- Leptospirosis. This is a bacterial disease transmitted in the urine of wildlife and is often contracted by drinking contaminated water. In Colorado, raccoons are the main carriers. If your dog likes to swim or play in lakes and streams or you have raccoons in your yard, he is definitely a candidate for this vaccine. Cats do not get leptospirosis.
- Lyme disease. Carried by ticks, this disease is seen more in the Midwest and along the east coast. The type of tick carrying this disease has only recently made its way into Colorado, so routine vaccination for Lyme disease is not recommended unless your dog will be traveling to a state with high Lyme incidence.
- Canine influenza. This flu-like disease is seen mainly in shelters or very high density boarding kennels. While only routinely recommended for dogs in these situations, some kennels and doggy daycares require this vaccine.
- Feline Viral Rhinotracheitis. This is an upper respiratory virus in cats that causes cold-like symptoms. While usually self-limiting (cats recover like they would from a cold), cats are often significantly ill before they improve.
- Feline Calicivirus. Another respiratory virus, this one causes severe ulcerations around the eyes and nose. Some strains of the virus can cause swollen joints and a few strains are aggressive and cause death.
- Feline Panleukopenia. Also known as feline distemper, this virus causes severe diarrhea and dehydration as well as upper respiratory symptoms. Like parvo in the dog, the virus affects rapidly growing cells including the cells of the immune system.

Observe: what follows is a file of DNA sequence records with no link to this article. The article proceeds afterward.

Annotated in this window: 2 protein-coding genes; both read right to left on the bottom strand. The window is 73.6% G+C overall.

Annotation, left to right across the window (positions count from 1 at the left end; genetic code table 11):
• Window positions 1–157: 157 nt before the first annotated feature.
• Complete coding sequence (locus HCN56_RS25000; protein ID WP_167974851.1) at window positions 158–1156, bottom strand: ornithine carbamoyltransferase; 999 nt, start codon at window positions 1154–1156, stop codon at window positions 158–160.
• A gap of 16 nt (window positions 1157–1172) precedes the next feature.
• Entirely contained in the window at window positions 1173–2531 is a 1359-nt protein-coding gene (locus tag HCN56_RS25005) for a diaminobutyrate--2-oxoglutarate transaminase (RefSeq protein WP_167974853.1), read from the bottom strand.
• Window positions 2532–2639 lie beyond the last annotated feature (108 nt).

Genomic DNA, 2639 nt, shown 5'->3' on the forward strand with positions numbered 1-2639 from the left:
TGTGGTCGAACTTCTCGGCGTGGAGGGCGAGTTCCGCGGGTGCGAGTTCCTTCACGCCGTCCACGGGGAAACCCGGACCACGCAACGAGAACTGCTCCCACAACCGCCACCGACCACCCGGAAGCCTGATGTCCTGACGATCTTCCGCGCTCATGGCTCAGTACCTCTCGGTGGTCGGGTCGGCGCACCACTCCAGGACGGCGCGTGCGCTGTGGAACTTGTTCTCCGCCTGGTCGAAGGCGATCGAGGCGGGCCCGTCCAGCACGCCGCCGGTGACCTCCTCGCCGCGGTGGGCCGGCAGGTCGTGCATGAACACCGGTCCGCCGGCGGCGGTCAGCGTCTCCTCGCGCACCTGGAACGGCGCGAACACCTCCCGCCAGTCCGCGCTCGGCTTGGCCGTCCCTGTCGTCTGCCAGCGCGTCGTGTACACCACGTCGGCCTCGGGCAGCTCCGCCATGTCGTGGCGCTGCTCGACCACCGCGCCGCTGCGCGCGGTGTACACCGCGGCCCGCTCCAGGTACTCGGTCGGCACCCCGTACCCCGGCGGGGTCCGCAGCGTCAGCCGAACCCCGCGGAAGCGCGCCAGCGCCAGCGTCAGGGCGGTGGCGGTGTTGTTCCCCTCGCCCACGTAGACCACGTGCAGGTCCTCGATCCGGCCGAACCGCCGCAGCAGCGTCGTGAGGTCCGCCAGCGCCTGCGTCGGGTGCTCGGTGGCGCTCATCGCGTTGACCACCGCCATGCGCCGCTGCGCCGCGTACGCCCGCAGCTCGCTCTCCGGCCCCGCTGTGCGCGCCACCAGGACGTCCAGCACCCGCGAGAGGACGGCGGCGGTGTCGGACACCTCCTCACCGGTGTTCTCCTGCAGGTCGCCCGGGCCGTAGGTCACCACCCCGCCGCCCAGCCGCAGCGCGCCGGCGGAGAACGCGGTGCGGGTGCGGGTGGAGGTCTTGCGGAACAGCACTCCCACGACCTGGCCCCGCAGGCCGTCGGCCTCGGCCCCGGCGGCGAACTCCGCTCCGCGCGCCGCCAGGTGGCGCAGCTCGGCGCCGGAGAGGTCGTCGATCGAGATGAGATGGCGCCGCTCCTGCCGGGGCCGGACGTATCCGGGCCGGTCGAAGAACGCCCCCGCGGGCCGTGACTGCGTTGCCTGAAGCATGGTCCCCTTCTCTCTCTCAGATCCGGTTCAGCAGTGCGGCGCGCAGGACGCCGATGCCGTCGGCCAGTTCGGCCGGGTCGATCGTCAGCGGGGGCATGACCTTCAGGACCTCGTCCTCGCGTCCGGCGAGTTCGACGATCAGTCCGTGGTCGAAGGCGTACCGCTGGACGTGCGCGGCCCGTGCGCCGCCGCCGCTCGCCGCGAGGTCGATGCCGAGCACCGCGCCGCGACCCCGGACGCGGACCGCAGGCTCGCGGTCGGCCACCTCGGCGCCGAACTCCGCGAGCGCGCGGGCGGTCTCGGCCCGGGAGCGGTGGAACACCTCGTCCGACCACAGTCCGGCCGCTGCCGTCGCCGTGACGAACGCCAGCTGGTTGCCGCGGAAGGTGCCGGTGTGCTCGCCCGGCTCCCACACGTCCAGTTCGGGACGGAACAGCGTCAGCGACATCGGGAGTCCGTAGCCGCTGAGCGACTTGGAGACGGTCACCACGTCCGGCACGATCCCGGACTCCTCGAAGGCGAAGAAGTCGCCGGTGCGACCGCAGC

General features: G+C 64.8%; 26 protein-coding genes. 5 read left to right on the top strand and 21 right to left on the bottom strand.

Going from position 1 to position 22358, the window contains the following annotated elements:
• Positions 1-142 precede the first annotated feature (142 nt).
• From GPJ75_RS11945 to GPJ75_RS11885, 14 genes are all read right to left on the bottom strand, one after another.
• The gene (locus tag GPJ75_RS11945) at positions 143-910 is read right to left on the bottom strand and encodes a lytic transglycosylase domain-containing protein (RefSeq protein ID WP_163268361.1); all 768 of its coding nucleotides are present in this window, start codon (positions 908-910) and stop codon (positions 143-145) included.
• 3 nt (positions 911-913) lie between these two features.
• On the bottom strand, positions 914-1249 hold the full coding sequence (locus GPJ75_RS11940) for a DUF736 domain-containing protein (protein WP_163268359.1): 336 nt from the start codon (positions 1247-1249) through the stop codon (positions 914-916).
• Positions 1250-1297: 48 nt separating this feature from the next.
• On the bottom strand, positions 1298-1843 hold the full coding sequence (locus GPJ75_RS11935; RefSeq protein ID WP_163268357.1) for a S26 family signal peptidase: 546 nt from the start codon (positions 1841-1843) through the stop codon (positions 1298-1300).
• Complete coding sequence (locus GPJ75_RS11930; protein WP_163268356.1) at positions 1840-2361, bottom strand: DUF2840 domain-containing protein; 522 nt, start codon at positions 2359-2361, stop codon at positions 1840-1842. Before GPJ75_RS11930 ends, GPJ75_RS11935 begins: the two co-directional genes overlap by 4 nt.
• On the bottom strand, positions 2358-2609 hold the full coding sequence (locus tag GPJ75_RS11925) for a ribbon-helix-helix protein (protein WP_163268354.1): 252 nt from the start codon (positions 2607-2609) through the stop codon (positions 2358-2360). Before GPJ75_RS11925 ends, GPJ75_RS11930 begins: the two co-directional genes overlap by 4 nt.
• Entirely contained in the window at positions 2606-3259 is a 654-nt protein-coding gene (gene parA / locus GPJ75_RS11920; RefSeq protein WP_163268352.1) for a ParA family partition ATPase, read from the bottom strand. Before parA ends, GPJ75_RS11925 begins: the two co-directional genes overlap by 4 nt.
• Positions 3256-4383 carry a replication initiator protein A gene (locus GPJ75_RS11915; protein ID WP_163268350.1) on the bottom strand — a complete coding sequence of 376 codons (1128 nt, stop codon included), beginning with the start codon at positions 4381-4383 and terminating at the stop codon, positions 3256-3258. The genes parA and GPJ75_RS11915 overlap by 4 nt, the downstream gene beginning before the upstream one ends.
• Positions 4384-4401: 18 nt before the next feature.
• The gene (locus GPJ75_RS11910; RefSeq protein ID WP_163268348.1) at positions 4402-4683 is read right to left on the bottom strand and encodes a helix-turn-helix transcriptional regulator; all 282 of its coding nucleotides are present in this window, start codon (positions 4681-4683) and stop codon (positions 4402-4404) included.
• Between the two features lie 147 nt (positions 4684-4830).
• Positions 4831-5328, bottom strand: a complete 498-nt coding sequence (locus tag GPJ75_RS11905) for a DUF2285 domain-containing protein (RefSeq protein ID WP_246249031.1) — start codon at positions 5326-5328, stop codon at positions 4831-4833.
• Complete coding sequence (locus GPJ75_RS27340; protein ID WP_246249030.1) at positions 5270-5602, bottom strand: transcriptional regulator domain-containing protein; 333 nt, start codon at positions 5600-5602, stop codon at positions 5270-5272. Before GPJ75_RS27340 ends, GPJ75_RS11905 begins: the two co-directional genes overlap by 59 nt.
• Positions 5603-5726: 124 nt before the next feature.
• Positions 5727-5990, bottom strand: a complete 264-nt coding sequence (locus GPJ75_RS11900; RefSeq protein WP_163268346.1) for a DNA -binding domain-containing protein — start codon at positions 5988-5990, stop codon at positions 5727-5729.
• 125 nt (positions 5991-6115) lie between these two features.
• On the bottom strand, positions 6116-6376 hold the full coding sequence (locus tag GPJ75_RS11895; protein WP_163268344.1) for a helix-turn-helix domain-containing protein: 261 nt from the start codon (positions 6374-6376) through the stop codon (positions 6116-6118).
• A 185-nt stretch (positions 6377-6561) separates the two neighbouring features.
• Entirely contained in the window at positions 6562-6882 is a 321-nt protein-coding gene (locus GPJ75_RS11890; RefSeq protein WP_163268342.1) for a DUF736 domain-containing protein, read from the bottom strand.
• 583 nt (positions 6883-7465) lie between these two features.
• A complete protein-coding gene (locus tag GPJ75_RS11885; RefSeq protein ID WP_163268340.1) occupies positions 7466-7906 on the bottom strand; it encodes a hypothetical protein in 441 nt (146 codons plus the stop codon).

- Rabies. Rabies can affect cats in much the same way as dogs (above). Some might think indoor cats aren’t exposed, but there are cases every year of cats catching bats that have gotten indoors. Again, vaccination is mandated by law, regardless of perceived exposure risk.
Lifestyle (non-core) vaccinations for cats include:
- Feline Leukemia. This virus is a preventable disease transmitted from cat to cat, usually through bite wounds or consistent mutual grooming or other close contact. Because this virus infects the cells of the immune system, it can create life-long problems for the cat. Stray cats often carry this virus due to their exposure to multiple other cats. If your cat goes outdoors and comes into contact with other cats (whether stray or not) you should consider this vaccine.
Vaccines - no longer recommended
- Feline Immunodeficiency Virus (FIV). While the vaccine appears to be effective, it also produces a positive result on an FIV test. Animals entering shelters are routinely tested for FIV, with positive animals being euthanized. Since there is no way to distinguish a positive result from vaccination with a true positive, many cats have been euthanized incorrectly. Until a better test is developed, this vaccine is not routinely recommended.
- Giardia vaccine. The vaccination was shown to reduce symptoms only, dogs could still be infected with giardia and pass it to other animals. It has been removed from the market.
- Feline Infectious Peritonitis (FIP). It was found that cats with FIP developed the FIP symptoms due to the body’s reaction to the virus, not due to the virus itself. This is a genetic trait, explaining why many cats in the same household with an infected cat did not develop the disease. Since the vaccine was an inactivated form of the virus, cats with this genetic trait developed the same symptoms of FIP when they were vaccinated. The vaccine was removed from the market.
- Rattlesnake vaccine. While this vaccine neutralizes rattlesnake toxin in mice, the effects in dogs remain unproven. Since vaccinated dogs still need treatment if bitten by a snake, the value of the vaccine is under scrutiny.
The key to getting the most out of vaccinations while minimizing any ill effects for the pet comes from the schedule of vaccinations, the types of vaccinations used, and how they are administered. At Harmony Veterinary Center, we work with you to determine the disease risk your pet faces and which vaccines are most appropriate at any given stage of life.
Author: Shelley Brown, DVM - Harmony Veterinary Center